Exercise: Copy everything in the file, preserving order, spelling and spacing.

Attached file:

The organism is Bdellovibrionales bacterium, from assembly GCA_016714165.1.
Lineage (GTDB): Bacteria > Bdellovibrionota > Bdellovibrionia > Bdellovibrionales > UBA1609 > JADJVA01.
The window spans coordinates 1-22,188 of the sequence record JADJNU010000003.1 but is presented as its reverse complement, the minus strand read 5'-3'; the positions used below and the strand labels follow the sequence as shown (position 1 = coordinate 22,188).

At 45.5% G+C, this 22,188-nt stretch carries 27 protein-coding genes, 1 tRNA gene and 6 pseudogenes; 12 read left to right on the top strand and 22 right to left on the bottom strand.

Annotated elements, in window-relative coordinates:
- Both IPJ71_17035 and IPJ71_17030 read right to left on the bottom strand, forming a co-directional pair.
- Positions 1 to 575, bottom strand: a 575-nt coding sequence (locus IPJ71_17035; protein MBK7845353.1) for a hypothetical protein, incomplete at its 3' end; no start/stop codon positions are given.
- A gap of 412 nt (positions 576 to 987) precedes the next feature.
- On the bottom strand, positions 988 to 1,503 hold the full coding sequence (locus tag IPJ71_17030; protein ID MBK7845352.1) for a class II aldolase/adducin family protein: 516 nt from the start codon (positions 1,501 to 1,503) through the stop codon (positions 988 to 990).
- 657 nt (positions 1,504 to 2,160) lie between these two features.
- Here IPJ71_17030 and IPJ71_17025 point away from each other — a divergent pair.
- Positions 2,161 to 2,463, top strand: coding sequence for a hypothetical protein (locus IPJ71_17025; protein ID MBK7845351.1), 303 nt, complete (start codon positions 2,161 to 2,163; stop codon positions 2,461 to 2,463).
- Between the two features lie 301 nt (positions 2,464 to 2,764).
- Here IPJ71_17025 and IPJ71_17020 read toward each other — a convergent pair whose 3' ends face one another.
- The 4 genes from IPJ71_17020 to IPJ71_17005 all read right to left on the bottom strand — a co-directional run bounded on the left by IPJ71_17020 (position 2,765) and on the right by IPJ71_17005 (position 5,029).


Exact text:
The organism is Bdellovibrionales bacterium, from assembly GCA_016714165.1.
Lineage (GTDB): Bacteria > Bdellovibrionota > Bdellovibrionia > Bdellovibrionales > UBA1609 > JADJVA01.
The window spans coordinates 1-22,188 of the sequence record JADJNU010000003.1 but is presented as its reverse complement, the minus strand read 5'-3'; the positions used below and the strand labels follow the sequence as shown (position 1 = coordinate 22,188).

At 45.5% G+C, this 22,188-nt stretch carries 27 protein-coding genes, 1 tRNA gene and 6 pseudogenes; 12 read left to right on the top strand and 22 right to left on the bottom strand.

Annotated elements, in window-relative coordinates:
- Both IPJ71_17035 and IPJ71_17030 read right to left on the bottom strand, forming a co-directional pair.
- Positions 1 to 575, bottom strand: a 575-nt coding sequence (locus IPJ71_17035; protein MBK7845353.1) for a hypothetical protein, incomplete at its 3' end; no start/stop codon positions are given.
- A gap of 412 nt (positions 576 to 987) precedes the next feature.
- On the bottom strand, positions 988 to 1,503 hold the full coding sequence (locus tag IPJ71_17030; protein ID MBK7845352.1) for a class II aldolase/adducin family protein: 516 nt from the start codon (positions 1,501 to 1,503) through the stop codon (positions 988 to 990).
- 657 nt (positions 1,504 to 2,160) lie between these two features.
- Here IPJ71_17030 and IPJ71_17025 point away from each other — a divergent pair.
- Positions 2,161 to 2,463, top strand: coding sequence for a hypothetical protein (locus IPJ71_17025; protein ID MBK7845351.1), 303 nt, complete (start codon positions 2,161 to 2,163; stop codon positions 2,461 to 2,463).
- Between the two features lie 301 nt (positions 2,464 to 2,764).
- Here IPJ71_17025 and IPJ71_17020 read toward each other — a convergent pair whose 3' ends face one another.
- The 4 genes from IPJ71_17020 to IPJ71_17005 all read right to left on the bottom strand — a co-directional run bounded on the left by IPJ71_17020 (position 2,765) and on the right by IPJ71_17005 (position 5,029).